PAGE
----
1) Completed the Edinburgh Moonwalk with Daisy, wearing our mother and daughter matching bras as shown here:
2) Visited the Edinburgh Film Festival (newly happening in June) where I saw the following:
- The Edge of Love
- The Song of Sparrows
- Warsaw Dark
- The King of Ping Pong
- Miss Pettigrew Lives for a Day
- Gloss: The Director’s Cut
- The Wave
I’d heartily recommend The Song of Sparrows and Miss Pettigrew Lives for a Day. The first is a beautiful portrayal of human resilience in the face of hardship, alternating between humour and pathos and the second is a gorgeous-looking (loose) adaptation of the book of the same name (published by Persephone Press). It also stars the ever-watchable Frances McDormand.
I’d also recommend Gloss (a warts-and-all look at the fashion industry in Moscow), The Wave (based on this novel, which was in turn based on a classroom experiment by this man) and, to a lesser extent, The King of Ping Pong ( a Swedish film about adolescence, a little lacking in pace for my taste). Faintheart, although hilarious at times, wasn’t as funny overall as it should have been (given its cast) or, indeed, as it thought it was.
Warsaw Dark was either an interesting piece of art house cinema or a load of pretentious tosh (I’m inclining towards the second opinion). The film was Christopher Doyle’s second outing as a director and here I have to put my hands up and say that, although he clearly enjoys a reputation as an outstanding cinematographer among those in the know, I’d never heard of him. However, any opinion I have or may have of him in the future could hardly have been enhanced by his performance at the Q & A session after the film. Doyle shared the stage with his director of photography, Rain Li and the film’s producer, Marianna Rowinska. What was obvious from the outset, though was that Doyle had to be in the limelight at all times. When either of his colleagues attempted to answer a question, he gurned away on the sidelines, ensuring that the majority of the audience was looking at him. Odd behaviour, I thought, for a man who presumably chose to spend his life behind the camera rather than in front of it.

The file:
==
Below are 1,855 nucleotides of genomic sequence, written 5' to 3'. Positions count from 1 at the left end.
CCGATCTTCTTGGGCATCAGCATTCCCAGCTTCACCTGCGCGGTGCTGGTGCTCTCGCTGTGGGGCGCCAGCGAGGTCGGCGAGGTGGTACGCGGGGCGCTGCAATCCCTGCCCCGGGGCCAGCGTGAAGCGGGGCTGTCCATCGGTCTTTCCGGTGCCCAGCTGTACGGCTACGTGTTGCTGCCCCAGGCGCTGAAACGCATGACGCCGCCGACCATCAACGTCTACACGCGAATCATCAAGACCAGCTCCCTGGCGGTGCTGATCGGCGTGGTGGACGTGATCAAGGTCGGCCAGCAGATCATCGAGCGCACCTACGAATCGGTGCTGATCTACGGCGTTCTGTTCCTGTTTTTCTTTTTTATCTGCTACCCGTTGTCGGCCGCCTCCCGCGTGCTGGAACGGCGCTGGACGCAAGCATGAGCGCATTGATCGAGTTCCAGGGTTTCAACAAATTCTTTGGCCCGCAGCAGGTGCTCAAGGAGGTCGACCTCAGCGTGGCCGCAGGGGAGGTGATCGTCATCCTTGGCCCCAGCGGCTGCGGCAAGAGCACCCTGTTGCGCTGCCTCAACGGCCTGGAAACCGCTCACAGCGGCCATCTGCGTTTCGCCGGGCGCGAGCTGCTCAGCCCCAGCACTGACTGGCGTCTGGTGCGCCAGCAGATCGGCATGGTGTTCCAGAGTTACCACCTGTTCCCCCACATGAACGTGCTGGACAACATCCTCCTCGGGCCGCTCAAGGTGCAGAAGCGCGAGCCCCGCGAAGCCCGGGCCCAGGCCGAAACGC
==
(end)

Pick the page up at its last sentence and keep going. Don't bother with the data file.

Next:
The Edge of Love deserves special mention, if only because it was so thoroughly disappointing. Dealing as it does with the relationship between Dylan Thomas, his wife, Caitlin and his former lover Vera Phillips, I had expected this film to be an exploration of human emotion. According to the IMDb synopsis, this is a film in which “The passion and pathos of legendary poet Dylan Thomas is told through the lives of two extraordinary women.” Sadly, nothing could have been further from the truth. I found it impossible to care about any of the characters for the majority of the film and, given that there were so many references to sex and love, the whole thing was strangely lacking in passion and almost sterile. The only genuinely emotional scenes in the film were the battle scenes and Captain William Killick’s resulting post-traumatic stress. Killick is played by Cillian Murphy and, while he’s lovely to look at in the early part of the film, the poor man is given dialogue so mannered and clunky that it sounds as if it was written by a pompous fourteen year-old who’d read too much bad romantic fiction. Keira Knightley as Vera at least makes an attempt at a Welsh accent (even if it is of the “There’s lovely, boy-o” variety). Sienna Miller’s accent, on the other hand, is from everywhere and nowhere. They both perform well as clothes-horses, though (ooh, scratch your eyes out!) with Keira looking picture-perfect in her 1940s garb, while Sienna showcases boho chic to great effect. Matthew Rhys’s portrayal of Dylan Thomas ironically reverses historical fact with disastrous consequences. Thomas was famously ugly but charming, Rhys is considerably better looking but about as charmless as it is possible for an individual to be. It is really is straining the bounds of credibility to suggest that one let alone two women could have been won over by this self-serving monster. To quote Tom Paulin: I didn’t like it.